My first post on managing your part of the FamilySearch.org Family Tree focused on standardizing the entries and tidying up the long lists of "Birth Names." You can see the first post here:
In this post, I am moving beyond strict housekeeping and looking at the content and reasonableness of the entries.
The entry above shows a person named "Elizabeth L. Milton" who has a speculated birthdate and an indeterminate death date. Granted, there is some housekeeping that needs to be done with this entry. The brackets that appear around the assumed birthdate are a holdover from the paper family group sheet days. Removing them does not change the undetermined birth year, but it would be better to use the term "about 1751" rather than just leave the date without supporting records.
There are only three sources showing for Elizabeth:
- The Douglas Register
- Eliz. Milton in an entry for Gerard Morgan, "Virginia Births and Christenings, 1584-1917"
- The Life and Ministry of John Morgan
Here is the issue in managing the entries. It is important to examine all of the sources cited to see if they actually apply to this particular ancestor. The first source listed does not have a link to any specific information. The reference is to an entry showing a marriage date of October 1772. So, I uploaded a copy of the document with the reference.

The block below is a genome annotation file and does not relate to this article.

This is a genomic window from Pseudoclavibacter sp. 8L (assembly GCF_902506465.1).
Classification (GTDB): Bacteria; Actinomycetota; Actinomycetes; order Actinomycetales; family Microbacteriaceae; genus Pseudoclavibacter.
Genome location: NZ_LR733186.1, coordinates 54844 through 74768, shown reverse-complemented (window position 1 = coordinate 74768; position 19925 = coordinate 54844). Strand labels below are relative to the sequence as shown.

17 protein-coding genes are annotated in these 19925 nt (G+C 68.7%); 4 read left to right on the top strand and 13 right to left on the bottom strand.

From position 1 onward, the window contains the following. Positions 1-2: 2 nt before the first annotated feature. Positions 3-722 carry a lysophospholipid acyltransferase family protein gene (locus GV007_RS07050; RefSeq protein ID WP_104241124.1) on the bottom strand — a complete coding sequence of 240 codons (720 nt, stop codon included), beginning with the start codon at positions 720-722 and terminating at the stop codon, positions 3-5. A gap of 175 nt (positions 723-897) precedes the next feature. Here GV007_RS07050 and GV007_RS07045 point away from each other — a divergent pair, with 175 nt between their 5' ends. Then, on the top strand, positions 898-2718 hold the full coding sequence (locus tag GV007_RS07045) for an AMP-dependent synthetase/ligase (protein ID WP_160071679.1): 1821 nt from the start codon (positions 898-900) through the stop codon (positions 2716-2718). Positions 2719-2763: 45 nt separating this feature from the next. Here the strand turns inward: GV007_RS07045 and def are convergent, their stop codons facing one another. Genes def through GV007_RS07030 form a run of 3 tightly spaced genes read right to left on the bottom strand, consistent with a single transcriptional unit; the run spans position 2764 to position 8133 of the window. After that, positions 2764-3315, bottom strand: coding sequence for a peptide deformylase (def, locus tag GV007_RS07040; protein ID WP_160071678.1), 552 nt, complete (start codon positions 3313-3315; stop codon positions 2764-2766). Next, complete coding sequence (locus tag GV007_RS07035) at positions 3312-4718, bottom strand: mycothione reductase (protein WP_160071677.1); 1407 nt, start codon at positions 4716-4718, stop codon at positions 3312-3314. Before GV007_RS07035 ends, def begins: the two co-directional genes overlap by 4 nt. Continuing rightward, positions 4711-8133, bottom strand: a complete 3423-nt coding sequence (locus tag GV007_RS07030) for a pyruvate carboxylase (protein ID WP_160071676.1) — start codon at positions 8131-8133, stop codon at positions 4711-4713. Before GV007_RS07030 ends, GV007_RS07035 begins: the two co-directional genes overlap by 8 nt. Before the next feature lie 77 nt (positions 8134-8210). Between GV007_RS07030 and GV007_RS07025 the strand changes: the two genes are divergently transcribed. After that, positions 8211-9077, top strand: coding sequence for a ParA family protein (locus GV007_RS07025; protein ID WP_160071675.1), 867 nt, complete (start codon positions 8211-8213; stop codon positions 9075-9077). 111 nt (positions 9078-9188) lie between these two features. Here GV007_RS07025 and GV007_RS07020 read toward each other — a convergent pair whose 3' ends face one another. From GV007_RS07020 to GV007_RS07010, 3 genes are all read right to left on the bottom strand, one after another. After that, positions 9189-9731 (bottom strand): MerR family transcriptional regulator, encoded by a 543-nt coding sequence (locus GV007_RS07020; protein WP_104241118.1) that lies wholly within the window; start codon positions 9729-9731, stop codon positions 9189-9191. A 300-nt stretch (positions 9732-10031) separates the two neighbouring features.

Although this does not substantiate the date of birth, it does establish her name and a marriage date.
The third source listed is a book. Unfortunately, there are very few sources mentioned for those portions of the book that write about the ancestry of John Morgan, b. 1842, d. 1894. This particular book falls into the category of a general biased history of a prominent person. For example, my Great-grandmother married John Morgan and is only mentioned once in a short paragraph of the book. The book is certainly a source for John Morgan, but it is not helpful for Elizabeth Milton.
At this point, it is time to start doing some serious research.